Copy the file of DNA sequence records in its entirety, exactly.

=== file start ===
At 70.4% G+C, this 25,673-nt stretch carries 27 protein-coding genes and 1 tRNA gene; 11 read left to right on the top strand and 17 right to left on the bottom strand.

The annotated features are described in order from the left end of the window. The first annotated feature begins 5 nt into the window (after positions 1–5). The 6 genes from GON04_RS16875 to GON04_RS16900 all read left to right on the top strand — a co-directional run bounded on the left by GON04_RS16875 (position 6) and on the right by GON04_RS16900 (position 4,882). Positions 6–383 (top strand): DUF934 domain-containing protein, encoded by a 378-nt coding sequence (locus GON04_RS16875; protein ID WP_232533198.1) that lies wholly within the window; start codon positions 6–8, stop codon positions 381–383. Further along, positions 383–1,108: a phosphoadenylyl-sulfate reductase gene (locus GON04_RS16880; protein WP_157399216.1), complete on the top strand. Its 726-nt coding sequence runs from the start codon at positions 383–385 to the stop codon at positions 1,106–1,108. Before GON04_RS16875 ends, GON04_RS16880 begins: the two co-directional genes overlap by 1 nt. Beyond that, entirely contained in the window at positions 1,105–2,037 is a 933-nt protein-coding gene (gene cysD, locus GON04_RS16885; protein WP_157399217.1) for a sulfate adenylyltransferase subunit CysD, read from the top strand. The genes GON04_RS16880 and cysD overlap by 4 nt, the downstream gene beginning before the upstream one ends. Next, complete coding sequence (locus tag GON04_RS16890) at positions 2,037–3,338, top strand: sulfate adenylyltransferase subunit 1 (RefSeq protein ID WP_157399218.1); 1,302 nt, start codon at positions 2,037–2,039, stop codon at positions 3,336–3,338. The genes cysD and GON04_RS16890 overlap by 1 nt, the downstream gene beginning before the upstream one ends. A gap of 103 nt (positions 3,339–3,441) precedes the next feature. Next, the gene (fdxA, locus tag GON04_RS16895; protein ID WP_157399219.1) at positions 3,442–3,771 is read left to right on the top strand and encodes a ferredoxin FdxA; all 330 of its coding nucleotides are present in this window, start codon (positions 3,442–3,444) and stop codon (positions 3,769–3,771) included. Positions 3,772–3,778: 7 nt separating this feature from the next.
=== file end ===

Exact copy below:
At 70.4% G+C, this 25,673-nt stretch carries 27 protein-coding genes and 1 tRNA gene; 11 read left to right on the top strand and 17 right to left on the bottom strand.

The annotated features are described in order from the left end of the window. The first annotated feature begins 5 nt into the window (after positions 1–5). The 6 genes from GON04_RS16875 to GON04_RS16900 all read left to right on the top strand — a co-directional run bounded on the left by GON04_RS16875 (position 6) and on the right by GON04_RS16900 (position 4,882). Positions 6–383 (top strand): DUF934 domain-containing protein, encoded by a 378-nt coding sequence (locus GON04_RS16875; protein ID WP_232533198.1) that lies wholly within the window; start codon positions 6–8, stop codon positions 381–383. Further along, positions 383–1,108: a phosphoadenylyl-sulfate reductase gene (locus GON04_RS16880; protein WP_157399216.1), complete on the top strand. Its 726-nt coding sequence runs from the start codon at positions 383–385 to the stop codon at positions 1,106–1,108. Before GON04_RS16875 ends, GON04_RS16880 begins: the two co-directional genes overlap by 1 nt. Beyond that, entirely contained in the window at positions 1,105–2,037 is a 933-nt protein-coding gene (gene cysD, locus GON04_RS16885; protein WP_157399217.1) for a sulfate adenylyltransferase subunit CysD, read from the top strand. The genes GON04_RS16880 and cysD overlap by 4 nt, the downstream gene beginning before the upstream one ends. Next, complete coding sequence (locus tag GON04_RS16890) at positions 2,037–3,338, top strand: sulfate adenylyltransferase subunit 1 (RefSeq protein ID WP_157399218.1); 1,302 nt, start codon at positions 2,037–2,039, stop codon at positions 3,336–3,338. The genes cysD and GON04_RS16890 overlap by 1 nt, the downstream gene beginning before the upstream one ends. A gap of 103 nt (positions 3,339–3,441) precedes the next feature. Next, the gene (fdxA, locus tag GON04_RS16895; protein ID WP_157399219.1) at positions 3,442–3,771 is read left to right on the top strand and encodes a ferredoxin FdxA; all 330 of its coding nucleotides are present in this window, start codon (positions 3,442–3,444) and stop codon (positions 3,769–3,771) included. Positions 3,772–3,778: 7 nt separating this feature from the next.